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Hale goes to the Proctors to warn them to get their religious affairs in order, such as baptizing their youngest child. Elizabeth's name has been brought up by Abigail as a witch, and Hale wants the Proctors to look like they are religious, upstanding people. He has them recite the Ten Commandments, and John Proctor forgets the one about adultery. He tells them to make sure they go to church from now on and to do whatever they're supposed to as good Puritans. He doesn't want Abigail or any of the others to have a good reason for calling either of them a witch.
At this point, Rev. Hale realizes the witch trials are fake, and he wants to save anymore people from prison or from being hanged. He goes to the Proctors to help them.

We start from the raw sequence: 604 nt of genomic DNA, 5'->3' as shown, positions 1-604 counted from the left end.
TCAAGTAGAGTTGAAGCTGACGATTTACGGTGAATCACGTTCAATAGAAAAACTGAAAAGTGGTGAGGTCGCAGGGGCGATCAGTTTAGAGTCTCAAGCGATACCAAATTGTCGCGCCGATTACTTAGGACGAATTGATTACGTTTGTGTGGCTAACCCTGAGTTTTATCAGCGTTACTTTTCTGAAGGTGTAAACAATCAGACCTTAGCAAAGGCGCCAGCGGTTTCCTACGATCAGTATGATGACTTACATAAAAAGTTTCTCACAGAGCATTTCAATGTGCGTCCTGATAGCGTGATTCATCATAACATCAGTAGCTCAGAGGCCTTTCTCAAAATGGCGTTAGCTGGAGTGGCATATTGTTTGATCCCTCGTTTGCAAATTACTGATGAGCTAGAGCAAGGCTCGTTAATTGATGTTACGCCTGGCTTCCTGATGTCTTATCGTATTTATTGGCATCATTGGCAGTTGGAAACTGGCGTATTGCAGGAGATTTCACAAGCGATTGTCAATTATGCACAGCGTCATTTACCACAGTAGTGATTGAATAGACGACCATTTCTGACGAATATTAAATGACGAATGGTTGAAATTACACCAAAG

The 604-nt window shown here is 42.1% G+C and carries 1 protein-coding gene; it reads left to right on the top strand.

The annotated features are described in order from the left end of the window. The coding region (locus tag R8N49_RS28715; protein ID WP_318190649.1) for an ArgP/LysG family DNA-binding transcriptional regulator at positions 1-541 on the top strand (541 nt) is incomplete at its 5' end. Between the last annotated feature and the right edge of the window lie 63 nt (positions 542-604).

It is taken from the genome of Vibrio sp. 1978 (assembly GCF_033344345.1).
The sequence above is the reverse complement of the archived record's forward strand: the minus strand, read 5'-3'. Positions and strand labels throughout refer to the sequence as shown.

Reverend Hale is trying to understand the situation he is in. He has been surprised by the accusation against Rebecca Nurse, having accepted her as an intelligent and well-read person, like himself. He isn't sure what to make of the Proctors, and does not understand why they would avoid attending church. It is in this scene that John Proctor speaks out against Rev. Parris, criticizing the man for hypocrisy and explaining his avoidance of church revolves around that, and not his belief or disbelief in God.
Hale still believes in his quest here, especially when he first arrives at the house. However, unlike the townspeople, he has an open mind, and his visit with the Proctors begins to tear at what few doubts he does have. He goes in order to find truth - it just isn't the truth he thought he would find.
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